People sometimes tell me they want to be a real estate agent because they love to look at houses. But real estate agents don’t just spend their days looking at homes. Of course most full time real estate agents look at homes in their neighborhoods weekly. Each community has a Broker’s Tour Day aka Broker’s Caravan.
Most tours run 3-4 hours. New listings and price reductions of 5% or more are eligible for caravan. Typically the listing agent, or an assistant will be hosting the broker’s open, (doors are unlocked, lights are on) and the homes can be viewed without an appointment. Often, potential home buyers go on their own unaccompanied by their Realtor, but this policy varies from listing agent to listing agent.
Some homes are listed in the MLS for several days, but not available for showing until the “reveal” which is caravan day. For a potential home buyer just starting to explore, this is a great day to get out and see what the real estate market is really about (in the trenches). If your home is soon to be on the market, or currently listed but not selling, this is a great way for you and your real estate agent to check out your competition.
So each Tuesday, Joe and I meet at our office and set out for Broker’s Caravan. Sometimes we will add Pasadena or Burbank on Thursday, or Glendale on Wednesday or Toluca Lake on Friday. But if we looked at homes all week long we couldn’t follow up on our escrows.
Some real estate agents believe that once a home is sold (under contract) that it is the responsibility of escrow and the lender to close. And that is correct, but the escrow process is very complex. Just because something is scheduled to occur doesn’t make it so. There is a lot of follow up required. When I was selling hundreds of foreclosures in the 90’s, I had an escrow manager. She was a woman I worked with in the doc (funding) department at BSC Mortgage. She was great. But I am no longer closing ten or more escrows a month and I am the one to follow up.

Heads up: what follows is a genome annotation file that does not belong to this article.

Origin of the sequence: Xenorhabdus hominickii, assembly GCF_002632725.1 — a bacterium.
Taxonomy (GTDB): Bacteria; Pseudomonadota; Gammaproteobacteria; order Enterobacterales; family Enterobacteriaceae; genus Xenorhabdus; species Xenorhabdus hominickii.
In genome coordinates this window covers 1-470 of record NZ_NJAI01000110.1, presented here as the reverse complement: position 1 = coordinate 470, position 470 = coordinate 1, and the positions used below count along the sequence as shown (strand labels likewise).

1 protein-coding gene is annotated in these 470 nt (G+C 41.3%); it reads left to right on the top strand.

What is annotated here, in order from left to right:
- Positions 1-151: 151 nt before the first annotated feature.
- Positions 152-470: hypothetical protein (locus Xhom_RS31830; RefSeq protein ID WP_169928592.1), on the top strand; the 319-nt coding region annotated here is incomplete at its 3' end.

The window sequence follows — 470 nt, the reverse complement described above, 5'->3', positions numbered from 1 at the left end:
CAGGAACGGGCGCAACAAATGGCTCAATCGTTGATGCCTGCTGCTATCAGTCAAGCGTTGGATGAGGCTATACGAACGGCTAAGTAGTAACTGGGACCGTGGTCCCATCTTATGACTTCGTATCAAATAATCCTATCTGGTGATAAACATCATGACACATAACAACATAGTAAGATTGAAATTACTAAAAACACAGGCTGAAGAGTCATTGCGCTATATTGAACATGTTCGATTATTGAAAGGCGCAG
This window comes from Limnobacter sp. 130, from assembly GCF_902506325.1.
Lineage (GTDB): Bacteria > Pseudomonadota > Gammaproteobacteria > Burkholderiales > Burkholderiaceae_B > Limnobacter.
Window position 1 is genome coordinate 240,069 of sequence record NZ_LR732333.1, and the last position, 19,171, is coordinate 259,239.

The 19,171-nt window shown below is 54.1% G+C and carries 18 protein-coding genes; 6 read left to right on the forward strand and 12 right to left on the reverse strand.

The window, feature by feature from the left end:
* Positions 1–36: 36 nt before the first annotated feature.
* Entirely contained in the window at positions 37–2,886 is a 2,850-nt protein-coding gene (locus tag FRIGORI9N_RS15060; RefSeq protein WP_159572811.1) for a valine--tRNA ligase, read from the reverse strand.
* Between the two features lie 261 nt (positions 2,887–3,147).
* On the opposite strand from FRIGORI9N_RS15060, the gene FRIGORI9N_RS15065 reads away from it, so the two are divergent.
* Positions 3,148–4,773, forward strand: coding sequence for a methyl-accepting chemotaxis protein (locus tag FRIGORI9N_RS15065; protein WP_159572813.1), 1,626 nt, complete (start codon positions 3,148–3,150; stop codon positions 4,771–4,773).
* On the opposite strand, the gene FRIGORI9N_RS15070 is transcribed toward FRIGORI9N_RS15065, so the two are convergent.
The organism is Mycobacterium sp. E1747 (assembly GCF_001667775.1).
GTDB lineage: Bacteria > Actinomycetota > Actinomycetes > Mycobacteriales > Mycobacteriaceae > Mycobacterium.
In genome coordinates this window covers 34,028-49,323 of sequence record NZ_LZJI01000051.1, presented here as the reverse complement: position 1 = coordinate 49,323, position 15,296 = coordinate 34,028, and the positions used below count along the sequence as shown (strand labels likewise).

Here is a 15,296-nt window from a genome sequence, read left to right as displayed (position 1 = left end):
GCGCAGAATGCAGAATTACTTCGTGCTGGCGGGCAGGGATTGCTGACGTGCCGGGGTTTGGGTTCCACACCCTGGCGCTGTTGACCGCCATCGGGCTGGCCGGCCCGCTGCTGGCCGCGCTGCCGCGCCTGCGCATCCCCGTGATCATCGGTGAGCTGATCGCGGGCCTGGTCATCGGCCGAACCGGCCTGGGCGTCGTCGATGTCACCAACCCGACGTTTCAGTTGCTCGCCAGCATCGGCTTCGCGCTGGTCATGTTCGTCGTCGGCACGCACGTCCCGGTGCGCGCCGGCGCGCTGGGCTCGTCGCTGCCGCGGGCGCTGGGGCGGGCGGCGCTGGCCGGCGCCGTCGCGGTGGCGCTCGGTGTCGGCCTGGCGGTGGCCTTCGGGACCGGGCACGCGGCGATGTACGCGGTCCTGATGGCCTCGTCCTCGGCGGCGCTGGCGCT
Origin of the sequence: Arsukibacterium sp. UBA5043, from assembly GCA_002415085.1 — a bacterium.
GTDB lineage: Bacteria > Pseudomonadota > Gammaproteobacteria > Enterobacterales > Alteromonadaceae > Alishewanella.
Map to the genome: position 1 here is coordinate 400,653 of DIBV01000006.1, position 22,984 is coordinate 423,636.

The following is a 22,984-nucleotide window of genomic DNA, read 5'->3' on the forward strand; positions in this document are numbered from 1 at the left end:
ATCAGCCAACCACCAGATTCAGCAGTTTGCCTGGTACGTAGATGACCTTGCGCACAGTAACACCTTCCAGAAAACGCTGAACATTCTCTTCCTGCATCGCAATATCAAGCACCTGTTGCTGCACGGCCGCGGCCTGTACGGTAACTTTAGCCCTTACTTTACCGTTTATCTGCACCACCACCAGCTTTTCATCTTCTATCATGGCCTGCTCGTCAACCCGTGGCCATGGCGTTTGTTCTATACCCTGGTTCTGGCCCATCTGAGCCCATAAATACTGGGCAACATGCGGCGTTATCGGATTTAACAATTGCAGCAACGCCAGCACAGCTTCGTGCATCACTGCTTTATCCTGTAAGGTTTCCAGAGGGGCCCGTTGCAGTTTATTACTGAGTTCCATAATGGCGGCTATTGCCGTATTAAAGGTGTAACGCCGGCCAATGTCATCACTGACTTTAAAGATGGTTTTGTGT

Negotiating inspections takes a lot of time out of a Realtor’s week as well. I am fortunate that my assistant Carol can schedule inspections and estimates. When representing a buyer I typically meet them and their inspector at the home, but there are often follow up estimates. Recently I am coming across a lot of electrical panels that were involved in litigation (unsafe). In this instance we sometimes have an electrician provide an estimate to replace the panel. Fortunately, Carol or Joe in my office can help with the follow up inspections and estimates.
Whether working for a buyer or a seller the inspection renegotiation is complex and exhausting. Then there is the appraisal appointment; when representing the seller, I spend several hours accumulating comps, neighborhood information and other data for the appraiser. A couple of hours spent upfront can save tens of hours rebutting an inaccurate appraisal.